SPECIAL FEATURE //
IN THIS CENTURY, capitalism has visited Russia on three different occasions. The first was under the Tsarist monarchy (when, after a long and relatively slow development, there was a short period between the first, and largely unsuccessful, bourgeois revolution of 1905-1907 and the start of the First World War), when industry boomed and capitalist rural reform was promoted by Prime Minister Pyotr Stolypin. While most of the country remained largely underdeveloped and backward (even by the global standards of the day), large monopolistic concerns and banks sprang up and began laying the foundations of a more modern capitalist state.
That particular Russian capitalism was buried by the 1917 Bolshevik Revolution which, in its initial years, adhered to almost total nationalization, at least in urban areas. With the end of the civil war in the early 1920s, Vladimir Lenin introduced a new and limited kind of capitalism which, he believed, would temporarily help economic recovery until socialism was ready to take over completely. The experiment with the New Economic Policy (NEP) lasted a few years and was discontinued by Joseph Stalin toward the end of the 1920s. Until the late 1980s, there was no legally recognized capitalism or private enterprise in any form – a lapse of well over half a century.
The Russian capitalism of the 1990s appears therefore, at least on the surface, to have no solid or discernible roots in the two previous capitalist phases of this century. Even representatives of the former capitalist classes, insofar as they could physically survive under the Communist regime, largely disappeared from the scene. The new Russian capitalism is thus, paradoxically, totally based on foundations – both objective and subjective – that were laid down under a centrally planned economy and a socialist society.(1)
Even so, there are a few traits common to the three Russian capitalisms of this century which are worth noting. First, they each possess an overwhelming tendency to exploit the spheres of intermediation rather than production. Second, each exhibited an exceptional reliance on support from the state. Thus, from the eighteenth century onward, the most successful Russian capitalists were merchants who were given special rights to start mines and factories, initially based on serf labor. Even as late as the dawn of the October Revolution, most Russian entrepreneurs retained an aversion to manufacturing (with the exception of textile mills and munitions), while most of the largest companies (in coal, steel, machinery, and metalworking) were controlled by foreign capital. In the days of NEP, capitalism mostly avoided large-scale production and concentrated on trade and exploitation of lucrative government concessions. Practically all of today’s Russian oligarchs rose in banking, financial speculation, and special privileges granted by the state.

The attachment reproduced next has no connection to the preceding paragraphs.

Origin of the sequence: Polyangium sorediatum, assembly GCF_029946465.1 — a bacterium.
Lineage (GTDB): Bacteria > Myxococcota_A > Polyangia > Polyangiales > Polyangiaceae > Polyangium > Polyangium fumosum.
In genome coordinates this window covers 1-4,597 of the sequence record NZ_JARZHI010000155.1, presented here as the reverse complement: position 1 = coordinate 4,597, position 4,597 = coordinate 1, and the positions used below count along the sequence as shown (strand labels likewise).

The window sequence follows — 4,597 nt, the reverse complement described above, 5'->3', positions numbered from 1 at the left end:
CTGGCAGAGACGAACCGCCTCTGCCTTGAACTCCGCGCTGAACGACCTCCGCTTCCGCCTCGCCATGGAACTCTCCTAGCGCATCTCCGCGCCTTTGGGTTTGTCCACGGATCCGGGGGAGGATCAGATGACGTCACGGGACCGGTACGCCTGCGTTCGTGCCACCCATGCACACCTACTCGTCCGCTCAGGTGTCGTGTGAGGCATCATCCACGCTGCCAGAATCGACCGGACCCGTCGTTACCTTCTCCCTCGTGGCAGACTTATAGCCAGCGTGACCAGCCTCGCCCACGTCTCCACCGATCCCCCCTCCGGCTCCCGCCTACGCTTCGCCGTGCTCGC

Whether this affinity for the primordial forms of capitalism is sheer coincidence or rooted in some gene common to Russian-based entrepreneurs is unclear. What is certain is that the parasitic character of the new Russian capitalism is even more pronounced than that of its predecessors. Not a single important new plant or factory has been built in Russia in the last eight years. The economy is operating exclusively by utilizing productive capacity created under socialism.
It is clear that such an economic system cannot survive, because its physical capital is being depleted. Capital consumption allowances (depreciation) now exceed 30 percent of gross domestic product (GDP); net fixed capital investment has been negative for a number of years; and fixed capital stock is being reduced from year to year. It is difficult to find anything even remotely similar to macroeconomic suicide on such a scale in the modern world.
Russian capitalism of the early twentieth century was at least able to maintain economic growth. NEP capitalism helped the economy recover to pre-war levels. Russian capitalism of today is simply ruining the country.
As mentioned above, Russian capitalism today is largely rooted in the Communist economy of yesterday. First, its immediate predecessor was the underground, or shadow, economy which developed in the pores of the command economy. Some of the successful tycoons of today started their business careers inside that sphere of undercover activity which, by the time Mikhail Gorbachev came to power, accounted for 15 percent of Soviet GDP. (2) It is important to realize that the shadow economy under Communist rule was not only a group of speculators and underground producers operating outside the official state sector; it also included a network of state managers, functioning as private entrepreneurs from inside the official system, as well as people placed strategically in high government agencies. For all practical purposes, these groups treated state economic assets as their private property and appropriated part of surplus value, created in state-owned enterprises, for their private benefit. They were thus prepared to take over as legitimate private capitalists once the old political regime was disposed of, the formerly state-owned enterprises legally privatized, and central planning discontinued in favor of decentralized private determination of production, distribution, and prices. Market reforms came as the logical reflection of the interests of this new class in search of an open and legalized capitalist identity.(3)